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UPS says the global economy is leveling off, as growth in Europe and some U.S. units make up for sluggishness in the once-hot market for Asian imports.
The world's largest package delivery company said Tuesday that improvement in its supply chain and freight business in the U.S. helped it report a 5 percent improvement in third-quarter earnings. It also maintained its earnings forecast for the full year, which bakes in an expectation that the U.S. economy will continue to grow at a very slow pace.
UPS still expects to earn between $4.15 and $4.40 per share this year. Analysts polled by FactSet Research currently predict $4.23 per share.
In the three months ended Sept. 30, the Atlanta company earned $1.04 billion, or $1.06 per share, compared with $991 million, or 99 cents per share, a year earlier.
Revenue rose 8 percent to $13.17 billion. Sales in its freight unit — which hauls heavier items like refrigerators and other appliances — rose 5 percent. U.S. domestic package revenue was up 7 percent. Despite a slowdown in shipments of iPods, computers and other expensive gadgets from China, international package revenue still rose 14 percent. Strength in Europe, despite continued debt worries there, held up UPS' international unit.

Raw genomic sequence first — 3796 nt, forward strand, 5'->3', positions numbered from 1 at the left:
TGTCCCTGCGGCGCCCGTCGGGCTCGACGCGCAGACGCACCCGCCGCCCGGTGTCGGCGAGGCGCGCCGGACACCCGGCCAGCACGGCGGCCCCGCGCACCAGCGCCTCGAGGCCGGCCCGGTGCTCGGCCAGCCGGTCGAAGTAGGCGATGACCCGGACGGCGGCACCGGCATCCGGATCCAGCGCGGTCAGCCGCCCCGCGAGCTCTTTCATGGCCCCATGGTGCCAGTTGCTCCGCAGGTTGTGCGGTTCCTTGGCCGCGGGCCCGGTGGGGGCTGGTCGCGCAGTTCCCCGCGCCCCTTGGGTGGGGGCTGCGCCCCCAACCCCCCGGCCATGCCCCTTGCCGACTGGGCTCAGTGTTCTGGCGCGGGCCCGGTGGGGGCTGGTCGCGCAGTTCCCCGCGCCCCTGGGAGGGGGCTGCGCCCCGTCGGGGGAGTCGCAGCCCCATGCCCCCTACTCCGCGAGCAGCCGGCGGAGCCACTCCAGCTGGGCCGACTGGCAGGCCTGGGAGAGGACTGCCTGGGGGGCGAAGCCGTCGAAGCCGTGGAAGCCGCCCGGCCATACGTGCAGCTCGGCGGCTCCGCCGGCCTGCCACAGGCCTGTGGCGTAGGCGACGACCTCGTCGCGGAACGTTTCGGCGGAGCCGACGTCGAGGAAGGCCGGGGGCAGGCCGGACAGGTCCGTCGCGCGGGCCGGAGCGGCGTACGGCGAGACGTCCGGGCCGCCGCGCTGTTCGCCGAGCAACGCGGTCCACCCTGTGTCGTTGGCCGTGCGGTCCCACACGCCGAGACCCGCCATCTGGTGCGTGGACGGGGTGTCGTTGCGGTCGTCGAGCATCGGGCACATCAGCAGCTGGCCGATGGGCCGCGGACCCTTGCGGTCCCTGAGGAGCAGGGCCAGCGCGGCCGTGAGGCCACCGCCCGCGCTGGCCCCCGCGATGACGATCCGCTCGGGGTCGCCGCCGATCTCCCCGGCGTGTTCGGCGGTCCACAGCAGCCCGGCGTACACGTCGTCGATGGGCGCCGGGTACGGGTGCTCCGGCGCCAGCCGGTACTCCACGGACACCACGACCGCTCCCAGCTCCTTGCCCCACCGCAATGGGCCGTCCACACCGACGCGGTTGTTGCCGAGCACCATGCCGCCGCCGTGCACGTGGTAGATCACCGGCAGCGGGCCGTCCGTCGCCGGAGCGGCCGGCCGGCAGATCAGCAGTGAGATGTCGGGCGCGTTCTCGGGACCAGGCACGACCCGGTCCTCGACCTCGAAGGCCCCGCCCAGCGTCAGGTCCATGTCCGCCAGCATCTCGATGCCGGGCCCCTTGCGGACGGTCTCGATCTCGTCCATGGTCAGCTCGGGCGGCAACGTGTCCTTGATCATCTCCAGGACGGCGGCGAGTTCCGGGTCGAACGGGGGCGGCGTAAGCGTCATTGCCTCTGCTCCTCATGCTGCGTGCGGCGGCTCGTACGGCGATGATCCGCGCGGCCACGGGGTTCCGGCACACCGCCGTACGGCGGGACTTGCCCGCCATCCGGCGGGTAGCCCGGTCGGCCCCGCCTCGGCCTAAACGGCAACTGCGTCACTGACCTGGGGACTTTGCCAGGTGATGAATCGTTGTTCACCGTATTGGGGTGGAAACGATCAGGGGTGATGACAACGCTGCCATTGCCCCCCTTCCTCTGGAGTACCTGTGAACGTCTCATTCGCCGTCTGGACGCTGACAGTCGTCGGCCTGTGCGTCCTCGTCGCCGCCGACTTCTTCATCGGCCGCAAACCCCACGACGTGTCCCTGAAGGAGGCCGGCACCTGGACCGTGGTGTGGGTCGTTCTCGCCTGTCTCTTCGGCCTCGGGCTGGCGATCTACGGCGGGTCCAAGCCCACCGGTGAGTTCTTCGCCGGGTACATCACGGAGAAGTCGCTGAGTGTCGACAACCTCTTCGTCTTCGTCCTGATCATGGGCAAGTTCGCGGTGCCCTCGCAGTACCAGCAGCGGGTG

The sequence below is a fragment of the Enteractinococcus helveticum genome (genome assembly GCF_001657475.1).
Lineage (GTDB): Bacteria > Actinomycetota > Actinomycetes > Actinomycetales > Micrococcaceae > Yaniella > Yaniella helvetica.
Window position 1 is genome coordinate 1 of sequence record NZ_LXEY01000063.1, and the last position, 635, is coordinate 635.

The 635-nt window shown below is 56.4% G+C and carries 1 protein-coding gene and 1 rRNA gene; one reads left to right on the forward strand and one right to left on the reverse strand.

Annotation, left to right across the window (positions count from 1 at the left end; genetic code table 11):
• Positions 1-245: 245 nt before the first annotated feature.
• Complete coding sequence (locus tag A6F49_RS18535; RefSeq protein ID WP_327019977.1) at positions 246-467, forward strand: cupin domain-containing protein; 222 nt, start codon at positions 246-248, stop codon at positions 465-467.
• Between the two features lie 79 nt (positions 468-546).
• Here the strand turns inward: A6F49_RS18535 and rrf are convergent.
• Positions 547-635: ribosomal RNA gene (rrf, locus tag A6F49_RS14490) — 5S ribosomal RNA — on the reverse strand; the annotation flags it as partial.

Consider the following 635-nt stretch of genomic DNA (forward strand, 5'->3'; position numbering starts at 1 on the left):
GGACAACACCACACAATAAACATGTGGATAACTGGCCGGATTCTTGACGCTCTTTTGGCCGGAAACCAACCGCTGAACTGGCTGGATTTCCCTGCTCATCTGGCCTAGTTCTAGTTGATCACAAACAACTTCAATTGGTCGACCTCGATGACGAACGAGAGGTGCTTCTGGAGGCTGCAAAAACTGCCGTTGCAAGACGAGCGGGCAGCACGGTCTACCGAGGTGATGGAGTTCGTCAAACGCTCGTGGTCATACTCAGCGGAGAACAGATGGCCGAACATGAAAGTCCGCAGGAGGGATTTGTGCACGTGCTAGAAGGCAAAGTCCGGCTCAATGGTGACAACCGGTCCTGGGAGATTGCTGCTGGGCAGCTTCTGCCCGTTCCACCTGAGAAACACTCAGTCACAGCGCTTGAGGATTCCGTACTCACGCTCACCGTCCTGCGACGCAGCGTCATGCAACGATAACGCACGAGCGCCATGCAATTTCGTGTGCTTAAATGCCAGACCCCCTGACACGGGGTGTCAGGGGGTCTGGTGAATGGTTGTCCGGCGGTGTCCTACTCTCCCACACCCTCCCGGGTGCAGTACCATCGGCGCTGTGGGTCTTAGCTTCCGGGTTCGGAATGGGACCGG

The most dramatic slowdown in UPS' business from last year was in shipments from China to the U.S. Americans pulled back on spending this summer amid debt talk uncertainty in Washington and growing fears of another recession. UPS said volume fell between Asia and U.S. in the third quarter; a year ago, it leaped by 47 percent.
To counteract the slowdown there, UPS is using fewer planes to cut costs. But in a conference call with analysts, UPS Chief Financial Officer Kurt Kuehn said the cuts weren't enough to account for the steep decline in demand. If American consumers pull back further, the company said it will make more adjustments, mostly by redeploying planes to parts of the world where business is better.
Higher prices and fuel surcharges helped drive results in the third quarter. Operating profit in its international segment fell 2.4 percent. Operating profit also fell at the company's core U.S. package business, but rose 10 percent for supply chain and freight. The supply chain unit provides a number of services for companies including help with warehouse and shipping efficiency. It's growing as more companies look for ways to reduce costs.
United Parcel Service Inc. made more money from its fuel surcharge plan in the quarter as oil prices fell rapidly. In times when prices are falling quickly, UPS — which charges customers a surcharge based on the price of oil — benefits because the charge lags actual prices by about two months.
UPS shares fell $1.52, or 2.1 percent, to close at $69.35 Tuesday.